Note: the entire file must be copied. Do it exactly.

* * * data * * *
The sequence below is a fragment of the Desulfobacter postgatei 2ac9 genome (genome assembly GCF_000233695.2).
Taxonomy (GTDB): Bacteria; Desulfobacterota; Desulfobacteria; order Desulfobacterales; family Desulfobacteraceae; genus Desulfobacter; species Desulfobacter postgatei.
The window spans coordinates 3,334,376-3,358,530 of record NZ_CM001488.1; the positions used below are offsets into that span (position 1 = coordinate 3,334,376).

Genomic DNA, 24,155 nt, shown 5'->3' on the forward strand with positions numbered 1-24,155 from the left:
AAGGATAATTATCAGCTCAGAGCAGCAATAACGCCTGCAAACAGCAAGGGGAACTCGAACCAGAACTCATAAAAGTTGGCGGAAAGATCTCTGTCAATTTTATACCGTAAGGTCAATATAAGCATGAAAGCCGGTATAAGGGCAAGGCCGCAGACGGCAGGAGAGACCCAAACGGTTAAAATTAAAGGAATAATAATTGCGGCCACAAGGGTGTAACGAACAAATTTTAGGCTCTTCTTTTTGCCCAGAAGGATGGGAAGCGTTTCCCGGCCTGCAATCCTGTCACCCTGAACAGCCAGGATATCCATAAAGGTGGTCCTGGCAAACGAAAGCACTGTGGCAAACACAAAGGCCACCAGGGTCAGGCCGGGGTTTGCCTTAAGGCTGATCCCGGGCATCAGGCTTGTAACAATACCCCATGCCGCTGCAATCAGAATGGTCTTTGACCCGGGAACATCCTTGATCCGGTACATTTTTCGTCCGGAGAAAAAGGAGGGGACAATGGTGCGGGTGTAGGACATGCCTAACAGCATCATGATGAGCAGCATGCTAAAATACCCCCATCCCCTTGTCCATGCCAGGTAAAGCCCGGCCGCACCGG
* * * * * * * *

The sequence below is a fragment of the Desulfobacter postgatei 2ac9 genome (genome assembly GCF_000233695.2).
Taxonomy (GTDB): Bacteria; Desulfobacterota; Desulfobacteria; order Desulfobacterales; family Desulfobacteraceae; genus Desulfobacter; species Desulfobacter postgatei.
The window spans coordinates 3,334,376-3,358,530 of record NZ_CM001488.1; the positions used below are offsets into that span (position 1 = coordinate 3,334,376).

Genomic DNA, 24,155 nt, shown 5'->3' on the forward strand with positions numbered 1-24,155 from the left:
AAGGATAATTATCAGCTCAGAGCAGCAATAACGCCTGCAAACAGCAAGGGGAACTCGAACCAGAACTCATAAAAGTTGGCGGAAAGATCTCTGTCAATTTTATACCGTAAGGTCAATATAAGCATGAAAGCCGGTATAAGGGCAAGGCCGCAGACGGCAGGAGAGACCCAAACGGTTAAAATTAAAGGAATAATAATTGCGGCCACAAGGGTGTAACGAACAAATTTTAGGCTCTTCTTTTTGCCCAGAAGGATGGGAAGCGTTTCCCGGCCTGCAATCCTGTCACCCTGAACAGCCAGGATATCCATAAAGGTGGTCCTGGCAAACGAAAGCACTGTGGCAAACACAAAGGCCACCAGGGTCAGGCCGGGGTTTGCCTTAAGGCTGATCCCGGGCATCAGGCTTGTAACAATACCCCATGCCGCTGCAATCAGAATGGTCTTTGACCCGGGAACATCCTTGATCCGGTACATTTTTCGTCCGGAGAAAAAGGAGGGGACAATGGTGCGGGTGTAGGACATGCCTAACAGCATCATGATGAGCAGCATGCTAAAATACCCCCATCCCCTTGTCCATGCCAGGTAAAGCCCGGCCGCACCGG